[SciPy-User] Co-ordinating Python astronomy libraries?
Sat Jul 3 10:57:07 CDT 2010
Hi James and AstroPy colleagues,
Thanks for the note - coordinating the astronomical python community has been a long time coming, and I'm glad that someone's taken the initiative to start this line of communication.
Last year, a number of us located here in Toronto started pyAstroLib, with the goal of converting the NASA IDL Astronomy Library into Python. We roadmapped the course of doing an initial conversion of the entire library, with the exception of scripts that already have python equivalents (i.e. those provided by pyFits, et cetera). In the case of existing functionality, the documentation of pyAstroLib would point users in the direction of the tools that do the equivalent.
We further roadmapped a plan to go beyond the structure of the IDL AstroLib (we were calling the direct python conversion of these libraries the "legacy" library), and developing a more structured, streamlined and less redundant general purpose astronomy library, so as to make entry into the world of astronomical python as painless as possible. Beyond this stage, we had a number of dream-goals, including a lightweight python-based replacement to DS9 with a more intuitive UI (think Adobe Photoshop), which could be used as a standalone package or embedded within other python scripts.
We had a number of design requirements for the library:
- The library was to be fully open-source (we chose the LGPL as our model).
- The library was to require as few external libraries as necessary (we've limited ourselves to NumPy, SciPy, PyFits, and MatPlotLib).
- The library was intended to be seamlessly cross-platform. Personally, I'm a Linux/Windows user, where as some of the others in our collaboration are pure Mac or pure Linux users.
We realized that at some point, the project would merge with a number of others out there, and our goal was to have a bit of a code base before we started expanding and merging. Needless to say, we were ambitious.
That was a year ago.
In that time, we had started the conversion process - a large number of the general IDL astronomical functions have been converted (as one can pull from our git repo on sourceforge), complete with docstrings, but without extensive testing. But as is always the case, each of us individually became more concerned about the functionality that we needed for our research. For instance, much of my reliance on IDL has been due to the coordinate conversion functions - so I had just ported that part of wcslib into python. (The other half of my reliance on IDL has come from the pixel to wcs coordinate transformations and the image manipulation and alignment scripts, which I'm currently working on).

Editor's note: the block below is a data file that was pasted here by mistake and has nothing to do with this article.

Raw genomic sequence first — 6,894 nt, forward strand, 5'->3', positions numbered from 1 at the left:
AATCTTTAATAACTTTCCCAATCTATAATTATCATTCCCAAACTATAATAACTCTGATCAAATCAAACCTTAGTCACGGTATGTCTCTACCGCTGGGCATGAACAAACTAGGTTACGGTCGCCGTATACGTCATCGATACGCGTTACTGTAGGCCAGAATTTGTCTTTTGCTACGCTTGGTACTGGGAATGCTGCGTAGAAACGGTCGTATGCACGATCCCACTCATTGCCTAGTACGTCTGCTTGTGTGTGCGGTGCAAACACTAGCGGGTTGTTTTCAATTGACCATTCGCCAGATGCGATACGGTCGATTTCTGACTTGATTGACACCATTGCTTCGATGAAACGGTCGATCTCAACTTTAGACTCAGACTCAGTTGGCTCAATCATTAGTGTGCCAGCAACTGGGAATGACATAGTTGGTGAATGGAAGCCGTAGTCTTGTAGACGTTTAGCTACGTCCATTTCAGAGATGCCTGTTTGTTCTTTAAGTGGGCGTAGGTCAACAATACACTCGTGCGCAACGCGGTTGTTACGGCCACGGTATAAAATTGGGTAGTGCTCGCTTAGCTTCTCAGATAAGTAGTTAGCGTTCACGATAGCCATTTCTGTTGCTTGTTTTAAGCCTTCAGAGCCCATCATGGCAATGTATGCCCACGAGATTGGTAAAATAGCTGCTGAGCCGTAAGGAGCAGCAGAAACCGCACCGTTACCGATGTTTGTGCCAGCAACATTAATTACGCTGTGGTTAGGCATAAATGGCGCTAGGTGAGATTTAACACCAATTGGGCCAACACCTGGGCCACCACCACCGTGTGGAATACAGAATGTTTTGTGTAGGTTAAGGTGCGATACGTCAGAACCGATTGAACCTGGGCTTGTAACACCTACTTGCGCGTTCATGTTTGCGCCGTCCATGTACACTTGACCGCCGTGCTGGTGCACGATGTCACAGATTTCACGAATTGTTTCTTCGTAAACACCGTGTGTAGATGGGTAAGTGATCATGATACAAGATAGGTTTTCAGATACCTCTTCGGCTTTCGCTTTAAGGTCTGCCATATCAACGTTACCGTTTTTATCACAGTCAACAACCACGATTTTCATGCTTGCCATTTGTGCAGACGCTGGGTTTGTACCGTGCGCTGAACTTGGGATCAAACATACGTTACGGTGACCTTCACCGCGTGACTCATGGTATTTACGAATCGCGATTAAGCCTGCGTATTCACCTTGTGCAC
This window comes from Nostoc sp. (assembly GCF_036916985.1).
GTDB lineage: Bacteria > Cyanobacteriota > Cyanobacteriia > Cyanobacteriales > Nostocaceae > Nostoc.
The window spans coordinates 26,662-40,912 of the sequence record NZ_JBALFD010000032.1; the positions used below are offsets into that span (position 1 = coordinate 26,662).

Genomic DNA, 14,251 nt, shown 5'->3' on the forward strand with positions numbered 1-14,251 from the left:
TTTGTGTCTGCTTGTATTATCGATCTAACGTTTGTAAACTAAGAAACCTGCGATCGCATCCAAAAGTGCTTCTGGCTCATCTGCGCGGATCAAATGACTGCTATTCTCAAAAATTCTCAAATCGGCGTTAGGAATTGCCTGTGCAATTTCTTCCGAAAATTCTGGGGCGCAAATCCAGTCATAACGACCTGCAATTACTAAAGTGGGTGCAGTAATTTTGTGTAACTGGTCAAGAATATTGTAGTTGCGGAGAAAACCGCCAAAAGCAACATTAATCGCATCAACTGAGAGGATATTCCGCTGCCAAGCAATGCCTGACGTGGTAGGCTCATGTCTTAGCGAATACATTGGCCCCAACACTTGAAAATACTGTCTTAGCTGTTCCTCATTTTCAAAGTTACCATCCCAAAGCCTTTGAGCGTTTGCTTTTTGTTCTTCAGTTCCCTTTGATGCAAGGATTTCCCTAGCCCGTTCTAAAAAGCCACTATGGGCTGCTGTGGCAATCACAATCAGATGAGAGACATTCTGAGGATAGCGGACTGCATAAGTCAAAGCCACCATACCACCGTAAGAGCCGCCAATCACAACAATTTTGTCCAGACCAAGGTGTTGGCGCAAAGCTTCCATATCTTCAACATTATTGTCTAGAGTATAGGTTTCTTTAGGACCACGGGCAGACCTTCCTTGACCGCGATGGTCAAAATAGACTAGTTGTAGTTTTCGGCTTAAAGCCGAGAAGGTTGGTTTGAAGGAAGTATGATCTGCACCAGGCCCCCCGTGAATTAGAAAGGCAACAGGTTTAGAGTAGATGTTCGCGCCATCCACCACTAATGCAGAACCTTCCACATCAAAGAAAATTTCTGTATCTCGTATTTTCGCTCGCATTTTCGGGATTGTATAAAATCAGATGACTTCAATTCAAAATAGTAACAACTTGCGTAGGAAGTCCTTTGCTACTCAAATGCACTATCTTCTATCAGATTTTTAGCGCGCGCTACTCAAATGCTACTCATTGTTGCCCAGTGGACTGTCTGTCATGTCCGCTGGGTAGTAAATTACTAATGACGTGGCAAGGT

We've also been receiving a lot of contributed code for a variety of tools and functions that other users have needed. Up till now, we haven't had a place to put this code. Now considering the path that this project has taken, we're moving in a different direction, which is to round up the contributed code, even if it doesn't actually fit in the IDL AstroLib framework, give it a common API, and just get people using it as is for now, and slowly categorize and refine the code in subsequent releases.
That's basically where we are with pyAstroLib. I hope this clears up some of the confusion and helps coordinating effort.
on behalf of the pyAstroLib crew.
----- Original Message ----
> From: James Turner <email@example.com>
> To: AstroPy <firstname.lastname@example.org>; SciPy Users List <email@example.com>
> Sent: Wed, June 30, 2010 5:48:23 PM
> Subject: Co-ordinating Python astronomy libraries?
> Dear Python users in astronomy,
At SciPy 2009, I arranged an astronomy
> BoF where we discussed the
fact that there are now a number of astronomy
> libraries for Python
floating around and maybe it would be good to collect
> more code into
a single place. People seemed receptive to this idea and
> weren't sure
why it hasn't already happened, given that there has been an
page at SciPy for some years now, with an associated SVN
After the meeting last August, I was
> supposed to contact the mailing
list and some library authors I had talked to
> previously, to discuss
this further. My apologies for taking 10 months to do
> that! I did
draft an email the day after the BoF, but then we ran into a
with setting up new committers to the AstroLib repository (which
taken a lot longer than expected to resolve), so it seemed a bad
> to suggest that new people start using it.
To discuss these issues
> further, we'd like to encourage everyone to
sign up for the AstroPy mailing
> list if you are not already on it.
The traffic is just a few messages per
> href="http://lists.astropy.scipy.org/mailman/listinfo/astropy" target=_blank
We (the 2009
> BoF group) would also like to hear on the list about
why people have decided
> to host their own astronomy library (eg. not
being aware of the one at
> SciPy). Are you interested in contributing
to Astrolib? Do you have any other
> comments or concerns about
co-ordinating tools? Our motivation is to make
> libraries easy to
find and install, allow sharing code easily, help
available functionality and fill in what's missing. A
astronomy library with a single set of documentation should be
coherent and easier to maintain. The idea is not to limit
flexibility of take ownership of their code -- the
can still be maintained by different people.
If you're at
> SciPy this week, Perry Greenfield and I would be happy
to talk to you. If you
> would like to add your existing library to
Astrolib, please contact Perry
> Greenfield or Mark Sienkiewicz at
STScI for access (contact details at
> href="http://scipy.org/AstroLib" target=_blank
Note that the repository is being moved to a
> new server this week,
after which the URLs will be updated at
James Turner (Gemini).
> library authors
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